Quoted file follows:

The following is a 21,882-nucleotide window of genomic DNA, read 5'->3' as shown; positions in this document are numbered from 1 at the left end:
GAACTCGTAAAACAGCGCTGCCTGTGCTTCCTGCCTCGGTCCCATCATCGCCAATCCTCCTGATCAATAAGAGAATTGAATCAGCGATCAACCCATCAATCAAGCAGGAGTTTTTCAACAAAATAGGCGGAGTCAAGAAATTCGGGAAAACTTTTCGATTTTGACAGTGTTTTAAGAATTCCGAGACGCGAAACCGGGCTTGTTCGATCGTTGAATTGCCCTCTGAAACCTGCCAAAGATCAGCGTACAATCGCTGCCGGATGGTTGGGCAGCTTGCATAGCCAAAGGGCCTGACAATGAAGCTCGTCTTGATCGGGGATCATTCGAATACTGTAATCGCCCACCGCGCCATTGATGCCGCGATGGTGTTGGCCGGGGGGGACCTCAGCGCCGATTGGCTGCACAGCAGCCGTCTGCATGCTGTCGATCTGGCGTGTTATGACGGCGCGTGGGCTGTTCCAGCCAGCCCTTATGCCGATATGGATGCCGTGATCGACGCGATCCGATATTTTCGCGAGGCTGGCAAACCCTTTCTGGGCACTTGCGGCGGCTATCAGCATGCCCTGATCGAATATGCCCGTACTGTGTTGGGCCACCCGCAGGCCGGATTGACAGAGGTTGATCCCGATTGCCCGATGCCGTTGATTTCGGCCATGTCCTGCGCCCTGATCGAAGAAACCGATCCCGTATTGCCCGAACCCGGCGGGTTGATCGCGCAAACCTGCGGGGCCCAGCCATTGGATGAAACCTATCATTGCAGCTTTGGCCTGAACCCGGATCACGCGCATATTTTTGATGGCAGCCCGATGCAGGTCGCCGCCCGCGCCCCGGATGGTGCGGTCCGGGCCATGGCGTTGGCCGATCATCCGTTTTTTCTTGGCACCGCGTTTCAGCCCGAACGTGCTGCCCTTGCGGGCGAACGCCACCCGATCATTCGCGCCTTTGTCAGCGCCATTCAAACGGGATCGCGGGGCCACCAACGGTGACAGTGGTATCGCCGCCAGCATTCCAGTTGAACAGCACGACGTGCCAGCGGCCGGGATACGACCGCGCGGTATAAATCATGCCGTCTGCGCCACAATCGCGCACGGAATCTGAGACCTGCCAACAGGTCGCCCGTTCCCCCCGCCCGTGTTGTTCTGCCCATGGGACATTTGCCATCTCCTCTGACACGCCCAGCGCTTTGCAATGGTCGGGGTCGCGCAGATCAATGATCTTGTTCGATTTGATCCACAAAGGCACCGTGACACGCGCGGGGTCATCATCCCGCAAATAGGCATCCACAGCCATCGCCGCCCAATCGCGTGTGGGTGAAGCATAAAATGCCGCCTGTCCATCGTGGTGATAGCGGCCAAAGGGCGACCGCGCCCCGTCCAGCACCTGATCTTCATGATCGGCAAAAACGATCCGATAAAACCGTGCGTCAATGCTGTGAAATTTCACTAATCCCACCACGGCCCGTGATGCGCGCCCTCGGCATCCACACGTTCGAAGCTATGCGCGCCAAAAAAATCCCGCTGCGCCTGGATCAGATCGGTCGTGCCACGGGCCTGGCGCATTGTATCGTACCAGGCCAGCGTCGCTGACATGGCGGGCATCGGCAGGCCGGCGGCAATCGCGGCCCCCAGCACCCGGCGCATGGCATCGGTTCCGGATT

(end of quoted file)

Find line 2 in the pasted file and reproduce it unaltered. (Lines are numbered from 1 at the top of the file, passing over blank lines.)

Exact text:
GAACTCGTAAAACAGCGCTGCCTGTGCTTCCTGCCTCGGTCCCATCATCGCCAATCCTCCTGATCAATAAGAGAATTGAATCAGCGATCAACCCATCAATCAAGCAGGAGTTTTTCAACAAAATAGGCGGAGTCAAGAAATTCGGGAAAACTTTTCGATTTTGACAGTGTTTTAAGAATTCCGAGACGCGAAACCGGGCTTGTTCGATCGTTGAATTGCCCTCTGAAACCTGCCAAAGATCAGCGTACAATCGCTGCCGGATGGTTGGGCAGCTTGCATAGCCAAAGGGCCTGACAATGAAGCTCGTCTTGATCGGGGATCATTCGAATACTGTAATCGCCCACCGCGCCATTGATGCCGCGATGGTGTTGGCCGGGGGGGACCTCAGCGCCGATTGGCTGCACAGCAGCCGTCTGCATGCTGTCGATCTGGCGTGTTATGACGGCGCGTGGGCTGTTCCAGCCAGCCCTTATGCCGATATGGATGCCGTGATCGACGCGATCCGATATTTTCGCGAGGCTGGCAAACCCTTTCTGGGCACTTGCGGCGGCTATCAGCATGCCCTGATCGAATATGCCCGTACTGTGTTGGGCCACCCGCAGGCCGGATTGACAGAGGTTGATCCCGATTGCCCGATGCCGTTGATTTCGGCCATGTCCTGCGCCCTGATCGAAGAAACCGATCCCGTATTGCCCGAACCCGGCGGGTTGATCGCGCAAACCTGCGGGGCCCAGCCATTGGATGAAACCTATCATTGCAGCTTTGGCCTGAACCCGGATCACGCGCATATTTTTGATGGCAGCCCGATGCAGGTCGCCGCCCGCGCCCCGGATGGTGCGGTCCGGGCCATGGCGTTGGCCGATCATCCGTTTTTTCTTGGCACCGCGTTTCAGCCCGAACGTGCTGCCCTTGCGGGCGAACGCCACCCGATCATTCGCGCCTTTGTCAGCGCCATTCAAACGGGATCGCGGGGCCACCAACGGTGACAGTGGTATCGCCGCCAGCATTCCAGTTGAACAGCACGACGTGCCAGCGGCCGGGATACGACCGCGCGGTATAAATCATGCCGTCTGCGCCACAATCGCGCACGGAATCTGAGACCTGCCAACAGGTCGCCCGTTCCCCCCGCCCGTGTTGTTCTGCCCATGGGACATTTGCCATCTCCTCTGACACGCCCAGCGCTTTGCAATGGTCGGGGTCGCGCAGATCAATGATCTTGTTCGATTTGATCCACAAAGGCACCGTGACACGCGCGGGGTCATCATCCCGCAAATAGGCATCCACAGCCATCGCCGCCCAATCGCGTGTGGGTGAAGCATAAAATGCCGCCTGTCCATCGTGGTGATAGCGGCCAAAGGGCGACCGCGCCCCGTCCAGCACCTGATCTTCATGATCGGCAAAAACGATCCGATAAAACCGTGCGTCAATGCTGTGAAATTTCACTAATCCCACCACGGCCCGTGATGCGCGCCCTCGGCATCCACACGTTCGAAGCTATGCGCGCCAAAAAAATCCCGCTGCGCCTGGATCAGATCGGTCGTGCCACGGGCCTGGCGCATTGTATCGTACCAGGCCAGCGTCGCTGACATGGCGGGCATCGGCAGGCCGGCGGCAATCGCGGCCCCCAGCACCCGGCGCATGGCATCGGTTCCGGATT